Altogether, taxation from cannabis is making positive impacts across numerous avenues. For instance, in recent years, $3 million went towards opioid intervention, $16 million for affordable housing, and $20 million for early literacy programs. As cannabis sales grow, funds from taxes should follow suit, which only fuel greater and more frequent community programs and state initiatives.

In just under a decade, Colorado has demonstrated the ability to implement cannabis regulations that benefit stakeholders and society more broadly.

As tax revenues, employment, innovation in products, and communities all continue to flourish, many states and countries alike might seek to emulate these results and will look at the Colorado story for guidance.

In the next part of The Legal Landscape Series, we’ll dive into a legal vs illegal overview of cannabis markets.

Plant-Based Products: The Journey from Bean to Burger

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Plant-based products are expected to take a bite out of the world’s protein market. How do they go from bean to burger?

As plant-based products become more and more popular, their demand continues to skyrocket.

As a result, alternatives like meatless meat are expected to take a bite out of the conventional protein market in the coming years. In fact, the global plant-based market value is expected to grow 5.5x to reach a projected $162 billion by 2030.

So how do these plant-based alternatives end up on people’s plates? This infographic from the Very Good Food Company (VGFC) traces the supply chain to discover how a plant-based product, such as a vegetable burger, goes from farm to fork.

Many meatless patties are made of ingredients ranging from: nuts, mushrooms, tofu, tempeh, grains, vegetables, beans, or legumes.

According to a survey of over 27,000 global consumers, 88% prioritize buying from companies with ethical sourcing strategies. Moreover, these trends are much more pronounced in younger consumers (aged 18-24), compared to older generations (aged 65+).

After inspection at the manufacturing plant, the ingredients are washed and thoroughly cleaned. This ensures that no dirt or bacteria is left on the raw, often organic products.

From there, the grains are cooked until softened, and strained. Meanwhile, the vegetables are chopped into uniform pieces, either by machine or by hand.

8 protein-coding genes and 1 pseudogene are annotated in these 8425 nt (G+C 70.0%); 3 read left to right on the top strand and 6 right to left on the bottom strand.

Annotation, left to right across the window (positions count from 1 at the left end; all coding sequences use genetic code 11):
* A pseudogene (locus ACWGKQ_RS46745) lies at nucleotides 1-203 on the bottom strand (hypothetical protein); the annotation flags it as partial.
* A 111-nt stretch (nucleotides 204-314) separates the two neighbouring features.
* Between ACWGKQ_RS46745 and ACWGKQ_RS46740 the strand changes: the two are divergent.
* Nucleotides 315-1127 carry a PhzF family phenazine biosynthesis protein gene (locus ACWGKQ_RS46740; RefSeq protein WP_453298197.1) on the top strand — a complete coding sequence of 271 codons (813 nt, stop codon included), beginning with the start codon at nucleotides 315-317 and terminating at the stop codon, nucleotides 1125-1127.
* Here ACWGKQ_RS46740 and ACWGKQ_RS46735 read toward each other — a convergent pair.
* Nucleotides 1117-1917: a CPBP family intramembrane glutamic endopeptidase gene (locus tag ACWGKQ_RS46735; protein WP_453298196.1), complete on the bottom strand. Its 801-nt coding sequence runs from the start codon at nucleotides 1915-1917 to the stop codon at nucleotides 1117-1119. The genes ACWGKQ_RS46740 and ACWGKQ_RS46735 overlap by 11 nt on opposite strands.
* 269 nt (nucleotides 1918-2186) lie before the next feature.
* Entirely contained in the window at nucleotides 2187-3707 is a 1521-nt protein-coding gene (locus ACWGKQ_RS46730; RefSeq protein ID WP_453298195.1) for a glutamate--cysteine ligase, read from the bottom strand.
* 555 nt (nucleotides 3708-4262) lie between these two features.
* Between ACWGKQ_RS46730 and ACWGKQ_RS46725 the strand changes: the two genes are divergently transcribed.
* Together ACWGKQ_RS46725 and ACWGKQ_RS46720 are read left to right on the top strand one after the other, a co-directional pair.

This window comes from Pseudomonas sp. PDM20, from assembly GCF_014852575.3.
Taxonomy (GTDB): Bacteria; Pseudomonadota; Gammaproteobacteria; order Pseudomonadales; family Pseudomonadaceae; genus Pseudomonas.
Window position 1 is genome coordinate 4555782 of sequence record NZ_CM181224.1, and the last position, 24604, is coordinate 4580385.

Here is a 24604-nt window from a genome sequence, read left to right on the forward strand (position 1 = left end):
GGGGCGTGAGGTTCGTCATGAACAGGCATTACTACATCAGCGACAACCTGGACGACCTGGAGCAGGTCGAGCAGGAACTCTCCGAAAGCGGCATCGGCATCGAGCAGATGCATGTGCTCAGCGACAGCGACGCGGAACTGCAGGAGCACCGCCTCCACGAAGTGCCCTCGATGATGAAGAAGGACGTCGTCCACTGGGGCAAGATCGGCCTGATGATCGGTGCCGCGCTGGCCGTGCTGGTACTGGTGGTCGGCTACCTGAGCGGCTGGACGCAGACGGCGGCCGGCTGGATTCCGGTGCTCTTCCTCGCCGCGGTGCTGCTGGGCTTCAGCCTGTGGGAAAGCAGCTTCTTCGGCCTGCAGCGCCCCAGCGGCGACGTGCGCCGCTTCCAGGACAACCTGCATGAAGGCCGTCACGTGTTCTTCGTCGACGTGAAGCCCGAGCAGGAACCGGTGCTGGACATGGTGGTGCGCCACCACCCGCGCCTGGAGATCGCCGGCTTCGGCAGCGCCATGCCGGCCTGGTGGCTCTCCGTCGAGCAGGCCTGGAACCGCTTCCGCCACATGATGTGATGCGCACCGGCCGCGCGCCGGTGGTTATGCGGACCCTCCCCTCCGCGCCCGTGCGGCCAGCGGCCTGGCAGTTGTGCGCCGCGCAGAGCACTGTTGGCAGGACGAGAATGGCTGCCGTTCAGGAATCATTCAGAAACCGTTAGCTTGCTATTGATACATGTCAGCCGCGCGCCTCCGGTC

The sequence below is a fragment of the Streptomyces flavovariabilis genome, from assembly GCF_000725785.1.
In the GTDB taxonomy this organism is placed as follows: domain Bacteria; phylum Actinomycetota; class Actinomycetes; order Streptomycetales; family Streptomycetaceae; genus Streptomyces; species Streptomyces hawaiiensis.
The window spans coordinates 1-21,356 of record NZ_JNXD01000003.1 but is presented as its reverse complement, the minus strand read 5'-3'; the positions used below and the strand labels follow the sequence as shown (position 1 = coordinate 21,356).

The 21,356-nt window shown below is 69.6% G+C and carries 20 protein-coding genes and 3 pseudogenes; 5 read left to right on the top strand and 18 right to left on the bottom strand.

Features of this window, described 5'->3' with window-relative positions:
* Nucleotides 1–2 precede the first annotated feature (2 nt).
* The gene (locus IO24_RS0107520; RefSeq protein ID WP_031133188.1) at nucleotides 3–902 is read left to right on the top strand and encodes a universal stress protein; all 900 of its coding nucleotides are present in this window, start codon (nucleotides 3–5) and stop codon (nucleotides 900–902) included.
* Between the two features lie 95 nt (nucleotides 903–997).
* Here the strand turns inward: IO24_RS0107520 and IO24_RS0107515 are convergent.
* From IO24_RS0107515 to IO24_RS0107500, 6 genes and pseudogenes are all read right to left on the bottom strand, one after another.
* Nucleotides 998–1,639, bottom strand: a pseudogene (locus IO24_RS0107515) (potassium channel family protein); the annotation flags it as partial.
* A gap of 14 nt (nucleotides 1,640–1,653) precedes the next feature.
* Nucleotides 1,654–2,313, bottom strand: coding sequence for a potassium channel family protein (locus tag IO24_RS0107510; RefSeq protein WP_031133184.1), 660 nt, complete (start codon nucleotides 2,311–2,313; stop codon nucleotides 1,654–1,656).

Once that’s done, pre-measured amounts of the grains and vegetables are mixed thoroughly in an industrial mixing bowl to achieve the right ratio.

The mixture is loaded into an automatic patty-making machine—which presses the vegetable burgers into round discs.

The newly formed plant-based patties are loaded onto baking trays, and cooked in an industrial-size oven. From here, they enter a freezing chamber (below 32°F/0°C).

This causes the patties to freeze within 30 minutes, causing ice crystals to form in them. When the meatless patties are cooked, the ice crystals melt, keeping them juicy.

The patties are vacuum packaged and sealed in plastic by serving size, and accompanied with pre-printed cardboard sleeves.

Vacuum sealing helps keep the patties fresher by increasing their shelf life and improving food safety. For many customers, whether or not a plant-based product has sustainable packaging will have a significant impact on their purchases:

As more and more veggie burgers get shipped to stores around the world, companies are looking for more sustainable ways to package patties and to reduce the need for single-use plastics.

Not only are plant-based burgers cruelty-free, they also have a better environmental footprint compared to animal meat:

The Very Good Food Company is a global brand which prides itself on finding innovative ways to make the healthiest food possible. Because VGFC’s founders come from a restaurant background, the company naturally prioritizes organic, high-quality ingredients, with minimal processing throughout the supply chain.